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Design Intent

"Meatier Footsies" 

The original design intent of the game was to make a fighting game that was generally accessible in the same vein as Footsies (HiFight, 2020) or DiveKick (Iron Galaxy/One True Game Studios, 2013) but with more gameplay flesh for players to engage with. 


A couple of our original design pillars with this were:
"2 Minutes To Doomsday" - If players didn't understand/have fun within 2 minutes, we failed.

"Low Execution Floor" - No motion inputs, no hit-height levels. Button-mashing newbie-friendly.

"Pocket-Knife Kits" - Simple, universal character tools but multi-purpose. Player expression with simple tools.

Challenges

Interdisciplinary Production - For many team members, it was their first time working in an interdisciplinary setting.

Custom Engine - The engine wasn't commercial, the programmers had to create their own engine from scratch.

Class Restrictions - Two-semester development time limit with class guidelines/grading scrutiny. 

Reluctant Professors - Professors had genuine concerns about the game being too large in scope/too hard to develop. 

Fighting Game - Fighting games entail specialty knowledge to develop, with no prior examples/resources at DigiPen.

What Went Right

Strike/Unblockable Vs Hit-Level

A key design choice made was for Strike Back to not have any hit-levels as part of its combat. In games like Street Fighter attacks generally have a "Hit-Level". Things like a high attack, low attack, overhead attack, etc. These systems intend to give clear openings versus overly defensive players - there's also the mild historical reasoning for Street Fighter specifically where having a dedicated block button would have required an extra button on the cabinet, something Capcom at the time already thought was a lot at 6 buttons, but I digress. A key design decision I made was to shift from hit-levels to hit-types. This resulted in actions being defined as "Strike" or "Unblockable" instead of as "overheads" or "lows".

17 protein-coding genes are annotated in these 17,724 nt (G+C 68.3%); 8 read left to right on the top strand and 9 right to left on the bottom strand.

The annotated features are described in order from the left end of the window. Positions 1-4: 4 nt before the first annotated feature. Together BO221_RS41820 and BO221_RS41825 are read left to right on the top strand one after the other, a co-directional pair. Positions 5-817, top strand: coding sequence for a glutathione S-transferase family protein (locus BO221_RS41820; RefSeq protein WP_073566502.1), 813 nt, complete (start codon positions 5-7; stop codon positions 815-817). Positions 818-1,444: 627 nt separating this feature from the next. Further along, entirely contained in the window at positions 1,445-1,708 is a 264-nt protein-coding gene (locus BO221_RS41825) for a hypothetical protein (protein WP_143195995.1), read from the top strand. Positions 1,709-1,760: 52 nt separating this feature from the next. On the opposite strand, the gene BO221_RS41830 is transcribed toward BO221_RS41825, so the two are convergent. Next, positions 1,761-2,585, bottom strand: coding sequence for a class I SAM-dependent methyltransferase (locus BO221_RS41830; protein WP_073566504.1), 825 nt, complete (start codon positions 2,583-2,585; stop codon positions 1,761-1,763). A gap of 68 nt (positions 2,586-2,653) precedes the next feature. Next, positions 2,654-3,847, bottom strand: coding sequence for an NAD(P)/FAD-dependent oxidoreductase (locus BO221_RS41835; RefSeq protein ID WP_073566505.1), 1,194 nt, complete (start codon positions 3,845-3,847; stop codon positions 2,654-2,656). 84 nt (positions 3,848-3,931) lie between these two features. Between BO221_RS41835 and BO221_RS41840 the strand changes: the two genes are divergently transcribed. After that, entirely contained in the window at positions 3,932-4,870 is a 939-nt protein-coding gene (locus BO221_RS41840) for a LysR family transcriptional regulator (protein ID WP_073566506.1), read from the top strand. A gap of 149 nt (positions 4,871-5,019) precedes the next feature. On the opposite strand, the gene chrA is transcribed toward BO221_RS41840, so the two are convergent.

This initial decision was informed by a range of things. One was we simply didn't have the art budget to animate a crouch idle/state, much less a whole moveset from crouching. The second was more audience-based. A lot of testers we would test with only really had experience playing fighting games through games like Smash or Mortal Kombat. Some even had no experience with the closest reference being games like God of War or Dark Souls. In all those games, defense is tied to a single button instead of holding backward to block like in most traditional fighting games.  

 No hit levels were a design decision I made that I ultimately did not know how it would end up. 

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